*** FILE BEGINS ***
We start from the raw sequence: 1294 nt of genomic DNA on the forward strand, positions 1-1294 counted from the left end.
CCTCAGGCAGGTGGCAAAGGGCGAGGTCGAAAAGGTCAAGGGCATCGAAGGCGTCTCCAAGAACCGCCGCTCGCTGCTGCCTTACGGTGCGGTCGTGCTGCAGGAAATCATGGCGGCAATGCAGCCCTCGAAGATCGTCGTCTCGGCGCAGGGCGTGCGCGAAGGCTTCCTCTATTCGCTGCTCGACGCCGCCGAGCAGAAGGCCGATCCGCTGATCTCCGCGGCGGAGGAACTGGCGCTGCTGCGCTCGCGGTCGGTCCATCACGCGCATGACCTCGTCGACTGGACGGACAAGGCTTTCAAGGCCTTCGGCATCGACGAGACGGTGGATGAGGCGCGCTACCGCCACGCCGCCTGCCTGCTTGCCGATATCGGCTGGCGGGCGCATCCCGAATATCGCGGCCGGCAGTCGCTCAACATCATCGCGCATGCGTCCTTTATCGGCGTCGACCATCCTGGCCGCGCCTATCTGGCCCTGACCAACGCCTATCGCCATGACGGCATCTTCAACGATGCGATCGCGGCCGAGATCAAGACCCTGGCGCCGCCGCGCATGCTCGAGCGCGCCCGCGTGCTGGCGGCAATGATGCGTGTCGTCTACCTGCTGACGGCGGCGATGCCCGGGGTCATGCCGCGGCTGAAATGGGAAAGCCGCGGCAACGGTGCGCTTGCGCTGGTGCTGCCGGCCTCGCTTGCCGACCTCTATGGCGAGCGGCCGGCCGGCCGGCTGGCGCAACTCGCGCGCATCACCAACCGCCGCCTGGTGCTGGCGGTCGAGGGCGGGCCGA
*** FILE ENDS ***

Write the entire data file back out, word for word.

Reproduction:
We start from the raw sequence: 1294 nt of genomic DNA on the forward strand, positions 1-1294 counted from the left end.
CCTCAGGCAGGTGGCAAAGGGCGAGGTCGAAAAGGTCAAGGGCATCGAAGGCGTCTCCAAGAACCGCCGCTCGCTGCTGCCTTACGGTGCGGTCGTGCTGCAGGAAATCATGGCGGCAATGCAGCCCTCGAAGATCGTCGTCTCGGCGCAGGGCGTGCGCGAAGGCTTCCTCTATTCGCTGCTCGACGCCGCCGAGCAGAAGGCCGATCCGCTGATCTCCGCGGCGGAGGAACTGGCGCTGCTGCGCTCGCGGTCGGTCCATCACGCGCATGACCTCGTCGACTGGACGGACAAGGCTTTCAAGGCCTTCGGCATCGACGAGACGGTGGATGAGGCGCGCTACCGCCACGCCGCCTGCCTGCTTGCCGATATCGGCTGGCGGGCGCATCCCGAATATCGCGGCCGGCAGTCGCTCAACATCATCGCGCATGCGTCCTTTATCGGCGTCGACCATCCTGGCCGCGCCTATCTGGCCCTGACCAACGCCTATCGCCATGACGGCATCTTCAACGATGCGATCGCGGCCGAGATCAAGACCCTGGCGCCGCCGCGCATGCTCGAGCGCGCCCGCGTGCTGGCGGCAATGATGCGTGTCGTCTACCTGCTGACGGCGGCGATGCCCGGGGTCATGCCGCGGCTGAAATGGGAAAGCCGCGGCAACGGTGCGCTTGCGCTGGTGCTGCCGGCCTCGCTTGCCGACCTCTATGGCGAGCGGCCGGCCGGCCGGCTGGCGCAACTCGCGCGCATCACCAACCGCCGCCTGGTGCTGGCGGTCGAGGGCGGGCCGA